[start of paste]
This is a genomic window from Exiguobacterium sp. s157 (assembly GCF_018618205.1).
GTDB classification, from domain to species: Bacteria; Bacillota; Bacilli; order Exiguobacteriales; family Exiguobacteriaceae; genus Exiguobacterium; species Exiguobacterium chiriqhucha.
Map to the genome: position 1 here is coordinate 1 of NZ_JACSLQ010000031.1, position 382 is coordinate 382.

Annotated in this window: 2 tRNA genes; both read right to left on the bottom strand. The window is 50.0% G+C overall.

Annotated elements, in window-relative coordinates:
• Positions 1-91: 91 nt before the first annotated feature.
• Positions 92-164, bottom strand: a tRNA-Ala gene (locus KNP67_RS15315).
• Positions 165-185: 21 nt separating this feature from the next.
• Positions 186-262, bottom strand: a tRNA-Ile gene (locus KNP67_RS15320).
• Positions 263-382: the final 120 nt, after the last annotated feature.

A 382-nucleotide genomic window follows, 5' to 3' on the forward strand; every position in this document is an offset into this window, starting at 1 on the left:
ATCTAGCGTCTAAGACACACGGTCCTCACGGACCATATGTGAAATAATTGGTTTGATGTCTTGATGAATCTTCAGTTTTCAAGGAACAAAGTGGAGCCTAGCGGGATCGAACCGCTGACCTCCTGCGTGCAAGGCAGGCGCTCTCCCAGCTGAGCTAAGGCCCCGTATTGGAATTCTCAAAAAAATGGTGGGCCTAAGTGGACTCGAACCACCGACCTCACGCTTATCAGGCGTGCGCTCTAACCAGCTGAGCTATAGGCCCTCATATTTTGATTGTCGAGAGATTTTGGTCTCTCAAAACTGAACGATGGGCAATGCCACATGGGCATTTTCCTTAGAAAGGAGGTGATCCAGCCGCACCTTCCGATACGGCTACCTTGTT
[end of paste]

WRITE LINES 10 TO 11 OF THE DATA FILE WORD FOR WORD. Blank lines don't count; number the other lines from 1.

• Positions 263-382: the final 120 nt, after the last annotated feature.

A 382-nucleotide genomic window follows, 5' to 3' on the forward strand; every position in this document is an offset into this window, starting at 1 on the left: